Saturday, April 09, 2011

[Book Review] "Getting Started with Microsoft Application Virtualization 4.6" by Augusto Alvarez

[Full Disclosure Notice: The mentioned book was provided to me free by the publisher. This review is my own. The publisher has not seen it, nor prompted me in its content in any way, shape or form. All they did is provide the book free and ask me to review it… ]

Getting Started with Microsoft Application Virtualization 4.6


Table of Contents
  • Chapter 1: Introducing Application Virtualization in a Virtualized World
  • Chapter 2: Understanding App-V Architecture
  • Chapter 3: Preparing your App-V Environment and Installing App-V Management Server
  • Chapter 4: Deploying the App-V Sequencer, Desktop Client, and Streaming Server
  • Chapter 5: Taking the Initial Steps in the Sequencing Process
  • Chapter 6: Sequencing Complex Applications
  • Chapter 7: Managing Dynamic Suite Composition
  • Chapter 8: Integrating App-V with System Center Configuration Manager 2007 R2
  • Chapter 9: Securing your App-V Environment
  • Appendix: Reviewing App-V for Remote Desktop Services (Terminal Services)

Virtualization. Seems that's almost all we hear about in the IT corridors these days. Machine, Presentation, Storage, Application, everything is being virtualized. And each, while very different than the other, has the same basic foundational idea. Isolation.

Application virtualization is no different. The basic idea is to provide isolation scoped at the application level. To allow you to deploy applications to users without jacking up, or being jacked up, by stuff on their machines. Think having Office 2003, 2007 and 2010 all on the same machine. Without application virtualization, that would be pretty much impossible. With it, it's no only "possible" but kind of easy.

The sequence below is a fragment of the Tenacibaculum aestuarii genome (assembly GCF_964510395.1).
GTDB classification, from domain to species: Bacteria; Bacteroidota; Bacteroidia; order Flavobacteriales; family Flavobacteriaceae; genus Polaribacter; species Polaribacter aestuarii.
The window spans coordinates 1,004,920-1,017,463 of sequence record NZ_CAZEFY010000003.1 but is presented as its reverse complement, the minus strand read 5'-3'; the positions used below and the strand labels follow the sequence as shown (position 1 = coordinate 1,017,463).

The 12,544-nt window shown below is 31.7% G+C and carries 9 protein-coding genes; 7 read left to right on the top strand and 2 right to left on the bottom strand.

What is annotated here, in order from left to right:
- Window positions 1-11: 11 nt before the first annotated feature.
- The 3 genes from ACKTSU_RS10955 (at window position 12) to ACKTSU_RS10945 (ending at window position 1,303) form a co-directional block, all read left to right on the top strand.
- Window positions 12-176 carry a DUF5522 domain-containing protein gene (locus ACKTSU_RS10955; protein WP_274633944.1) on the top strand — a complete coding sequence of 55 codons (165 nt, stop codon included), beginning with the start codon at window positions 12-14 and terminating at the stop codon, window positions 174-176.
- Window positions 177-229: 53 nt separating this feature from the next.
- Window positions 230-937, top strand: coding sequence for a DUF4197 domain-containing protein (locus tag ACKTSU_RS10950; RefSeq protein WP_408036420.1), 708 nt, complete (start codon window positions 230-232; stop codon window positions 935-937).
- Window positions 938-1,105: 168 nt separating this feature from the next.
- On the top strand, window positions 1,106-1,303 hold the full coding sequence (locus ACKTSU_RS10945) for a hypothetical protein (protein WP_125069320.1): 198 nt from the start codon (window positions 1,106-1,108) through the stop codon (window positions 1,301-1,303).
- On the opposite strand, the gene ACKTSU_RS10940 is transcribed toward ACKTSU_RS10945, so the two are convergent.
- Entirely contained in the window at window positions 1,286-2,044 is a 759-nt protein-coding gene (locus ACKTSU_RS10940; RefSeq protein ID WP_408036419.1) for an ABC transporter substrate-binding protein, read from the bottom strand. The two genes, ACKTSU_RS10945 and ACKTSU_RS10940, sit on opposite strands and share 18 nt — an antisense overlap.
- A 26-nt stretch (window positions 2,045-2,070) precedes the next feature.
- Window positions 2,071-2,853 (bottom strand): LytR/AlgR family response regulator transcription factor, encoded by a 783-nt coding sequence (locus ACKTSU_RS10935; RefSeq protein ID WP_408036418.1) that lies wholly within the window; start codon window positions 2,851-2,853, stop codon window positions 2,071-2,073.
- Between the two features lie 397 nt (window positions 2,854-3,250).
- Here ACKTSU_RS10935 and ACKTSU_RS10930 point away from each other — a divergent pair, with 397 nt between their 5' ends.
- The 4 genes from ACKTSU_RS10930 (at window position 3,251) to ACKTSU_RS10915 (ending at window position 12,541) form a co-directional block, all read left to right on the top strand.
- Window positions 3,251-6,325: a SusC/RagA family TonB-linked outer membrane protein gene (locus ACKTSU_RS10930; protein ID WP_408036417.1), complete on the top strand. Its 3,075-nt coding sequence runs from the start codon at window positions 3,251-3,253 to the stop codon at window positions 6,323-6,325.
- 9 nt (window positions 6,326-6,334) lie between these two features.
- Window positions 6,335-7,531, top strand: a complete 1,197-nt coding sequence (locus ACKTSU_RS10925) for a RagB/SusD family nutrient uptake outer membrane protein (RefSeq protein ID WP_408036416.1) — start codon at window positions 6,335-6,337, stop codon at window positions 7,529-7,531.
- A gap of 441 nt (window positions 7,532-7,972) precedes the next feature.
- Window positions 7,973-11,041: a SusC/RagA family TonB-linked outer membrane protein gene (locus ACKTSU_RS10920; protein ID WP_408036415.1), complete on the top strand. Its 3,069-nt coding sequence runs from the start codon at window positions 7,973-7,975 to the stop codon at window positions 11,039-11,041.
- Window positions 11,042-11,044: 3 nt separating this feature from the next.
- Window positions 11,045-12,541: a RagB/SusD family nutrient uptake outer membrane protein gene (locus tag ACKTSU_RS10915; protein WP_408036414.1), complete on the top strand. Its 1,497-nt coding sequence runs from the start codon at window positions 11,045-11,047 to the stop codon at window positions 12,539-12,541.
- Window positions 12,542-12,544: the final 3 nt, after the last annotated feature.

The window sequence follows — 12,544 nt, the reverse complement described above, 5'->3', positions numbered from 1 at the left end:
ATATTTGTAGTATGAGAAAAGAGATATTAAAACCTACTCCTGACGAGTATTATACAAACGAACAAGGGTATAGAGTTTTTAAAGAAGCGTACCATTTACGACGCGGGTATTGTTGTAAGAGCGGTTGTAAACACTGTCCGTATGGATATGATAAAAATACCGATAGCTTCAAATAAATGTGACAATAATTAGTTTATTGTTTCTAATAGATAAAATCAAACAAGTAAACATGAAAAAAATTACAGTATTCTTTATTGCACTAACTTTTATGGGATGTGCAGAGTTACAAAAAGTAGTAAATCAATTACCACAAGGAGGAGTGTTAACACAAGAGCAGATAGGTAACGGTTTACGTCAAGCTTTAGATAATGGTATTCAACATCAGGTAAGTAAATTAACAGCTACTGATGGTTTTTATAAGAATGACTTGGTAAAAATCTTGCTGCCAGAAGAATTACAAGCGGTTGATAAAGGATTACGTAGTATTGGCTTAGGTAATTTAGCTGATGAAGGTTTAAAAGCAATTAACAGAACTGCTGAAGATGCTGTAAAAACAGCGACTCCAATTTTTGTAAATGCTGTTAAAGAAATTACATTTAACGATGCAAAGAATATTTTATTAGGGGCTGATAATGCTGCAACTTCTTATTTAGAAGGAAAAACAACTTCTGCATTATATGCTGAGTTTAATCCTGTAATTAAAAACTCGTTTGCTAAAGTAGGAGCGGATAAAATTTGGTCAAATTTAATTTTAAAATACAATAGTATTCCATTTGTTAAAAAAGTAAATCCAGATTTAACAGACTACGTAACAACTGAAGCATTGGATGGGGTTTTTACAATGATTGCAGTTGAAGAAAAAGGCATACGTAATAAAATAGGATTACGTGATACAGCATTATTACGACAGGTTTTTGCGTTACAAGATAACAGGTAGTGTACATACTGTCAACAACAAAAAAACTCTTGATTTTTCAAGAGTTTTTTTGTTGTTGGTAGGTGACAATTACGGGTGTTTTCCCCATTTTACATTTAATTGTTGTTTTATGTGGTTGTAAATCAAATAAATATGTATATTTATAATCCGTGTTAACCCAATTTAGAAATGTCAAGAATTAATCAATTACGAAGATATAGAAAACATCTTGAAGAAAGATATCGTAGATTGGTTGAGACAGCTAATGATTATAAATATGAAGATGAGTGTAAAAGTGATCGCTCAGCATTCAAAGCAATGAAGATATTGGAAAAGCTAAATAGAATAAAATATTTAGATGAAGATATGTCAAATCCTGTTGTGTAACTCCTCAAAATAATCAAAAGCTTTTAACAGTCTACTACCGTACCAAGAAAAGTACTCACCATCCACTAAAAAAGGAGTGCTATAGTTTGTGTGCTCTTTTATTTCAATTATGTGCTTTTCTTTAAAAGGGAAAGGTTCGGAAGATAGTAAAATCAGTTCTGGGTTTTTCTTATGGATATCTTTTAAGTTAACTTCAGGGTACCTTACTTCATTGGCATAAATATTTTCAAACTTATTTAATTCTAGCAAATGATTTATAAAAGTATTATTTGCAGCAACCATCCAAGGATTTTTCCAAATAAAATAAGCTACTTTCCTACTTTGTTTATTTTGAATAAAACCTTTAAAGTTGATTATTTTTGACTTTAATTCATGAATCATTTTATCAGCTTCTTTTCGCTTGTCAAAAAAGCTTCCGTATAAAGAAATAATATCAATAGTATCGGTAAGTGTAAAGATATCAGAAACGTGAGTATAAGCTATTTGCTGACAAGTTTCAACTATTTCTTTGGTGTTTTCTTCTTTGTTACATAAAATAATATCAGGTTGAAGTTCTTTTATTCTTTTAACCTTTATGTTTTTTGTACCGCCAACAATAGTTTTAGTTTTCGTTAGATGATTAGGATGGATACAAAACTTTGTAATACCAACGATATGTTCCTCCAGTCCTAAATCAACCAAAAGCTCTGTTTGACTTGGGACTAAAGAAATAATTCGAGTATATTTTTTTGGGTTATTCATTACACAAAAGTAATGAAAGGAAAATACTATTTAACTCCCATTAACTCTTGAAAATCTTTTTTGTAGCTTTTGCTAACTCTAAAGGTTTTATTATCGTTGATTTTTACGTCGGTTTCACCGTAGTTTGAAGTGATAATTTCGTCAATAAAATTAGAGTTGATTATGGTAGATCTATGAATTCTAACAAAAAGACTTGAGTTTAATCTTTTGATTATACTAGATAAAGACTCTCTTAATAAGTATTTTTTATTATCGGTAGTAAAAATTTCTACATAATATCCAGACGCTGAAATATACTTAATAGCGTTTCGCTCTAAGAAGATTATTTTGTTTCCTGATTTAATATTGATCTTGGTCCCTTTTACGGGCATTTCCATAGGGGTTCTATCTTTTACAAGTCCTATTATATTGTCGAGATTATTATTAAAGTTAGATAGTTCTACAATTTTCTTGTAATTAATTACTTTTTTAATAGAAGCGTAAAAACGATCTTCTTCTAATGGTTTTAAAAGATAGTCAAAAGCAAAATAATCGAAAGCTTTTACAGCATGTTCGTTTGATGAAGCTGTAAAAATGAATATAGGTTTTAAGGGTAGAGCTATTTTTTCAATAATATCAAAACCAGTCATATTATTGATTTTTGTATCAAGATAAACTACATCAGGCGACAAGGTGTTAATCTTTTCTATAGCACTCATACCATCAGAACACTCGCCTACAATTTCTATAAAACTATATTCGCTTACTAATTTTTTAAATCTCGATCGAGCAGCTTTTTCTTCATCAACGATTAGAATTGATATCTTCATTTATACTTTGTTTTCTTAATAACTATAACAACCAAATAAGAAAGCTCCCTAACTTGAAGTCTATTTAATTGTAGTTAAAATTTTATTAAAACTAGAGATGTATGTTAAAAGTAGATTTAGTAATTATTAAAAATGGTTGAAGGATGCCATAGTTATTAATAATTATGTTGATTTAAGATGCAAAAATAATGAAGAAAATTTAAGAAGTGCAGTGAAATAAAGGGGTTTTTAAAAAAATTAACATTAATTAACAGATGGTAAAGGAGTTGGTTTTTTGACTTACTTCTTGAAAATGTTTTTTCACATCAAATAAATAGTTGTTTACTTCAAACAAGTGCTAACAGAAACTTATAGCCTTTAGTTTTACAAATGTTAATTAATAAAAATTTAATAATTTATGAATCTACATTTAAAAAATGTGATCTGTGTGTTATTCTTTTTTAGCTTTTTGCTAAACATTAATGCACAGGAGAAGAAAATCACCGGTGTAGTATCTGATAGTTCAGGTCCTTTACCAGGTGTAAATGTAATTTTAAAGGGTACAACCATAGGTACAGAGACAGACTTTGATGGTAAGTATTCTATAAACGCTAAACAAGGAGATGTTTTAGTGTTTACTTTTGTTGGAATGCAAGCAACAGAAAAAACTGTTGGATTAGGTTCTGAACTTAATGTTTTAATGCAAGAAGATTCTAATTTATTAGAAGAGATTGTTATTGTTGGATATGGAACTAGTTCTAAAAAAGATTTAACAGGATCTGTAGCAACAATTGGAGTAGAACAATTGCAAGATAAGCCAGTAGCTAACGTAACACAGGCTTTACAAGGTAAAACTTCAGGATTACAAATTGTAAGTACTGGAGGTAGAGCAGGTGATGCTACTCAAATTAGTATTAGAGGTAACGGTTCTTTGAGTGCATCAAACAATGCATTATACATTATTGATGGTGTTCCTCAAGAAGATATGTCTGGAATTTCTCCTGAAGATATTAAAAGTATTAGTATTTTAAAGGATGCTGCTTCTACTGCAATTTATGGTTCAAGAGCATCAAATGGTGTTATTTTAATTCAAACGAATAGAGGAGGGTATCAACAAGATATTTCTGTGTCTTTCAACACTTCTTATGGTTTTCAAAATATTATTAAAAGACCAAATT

Microsoft's application virtualization product, App-V, provides the tools, services and servers to enable you to bring this magic to your users. This book is your springboard into the world of App-V


Starts of simple and builds toward complexity. I dig books that don't have their own learning curve requirement, that start you at the beginning and when you're done, you look down from the top you realize you've been climbing a pretty darn steep learning curve without even knowing it. Learning in-spite of yourself... lol. That's this book. Starts simple and by the end you're not only familiar with it, but are actually ready to start using App-V.

Comparisons to other Application Virtualization Options. There's a number of options in the application virtualization space. What those options are and how they are similar or different from App-V is well covered. It's not exhaustive as this book is supposed to be about App-V, but its more than enough to see what's out there and how they compare.

Where App-v doesn't fit. I appreciated that it was made clear where App-v shouldn't be used. The book helps you avoid the whole "if all you have is a hammer..." thing.

Dynamic Suite Composition. This was something I knew nothing about before I started the book, I didn't even knew it existed. I thought application virtualization was a one way mirror. That the virtualized app could see out, but nothing else could see in. The book's introduction to discussion of, App-V's Dynamic Suite Composition feature showed how this doesn't have to be true, that you can have one App-V app talk to another App-V app, i.e. dynamically combining them.

Think web browser and Acrobat. You'd first think that if you wanted Acrobat to be App-V'ed with a browser, you'd have to include them both in the same app-v sequence (aka package/file/etc.). But with Dynamic Suite Composition you don't have to. You can create two sequences, one for the browser and one for Acrobat and then use Dynamic Suite Composition to bring them together. Why is this cool? What if you had size web browsers App-V sequences (say six different versions of Firefox) that all needed access to Acrobat?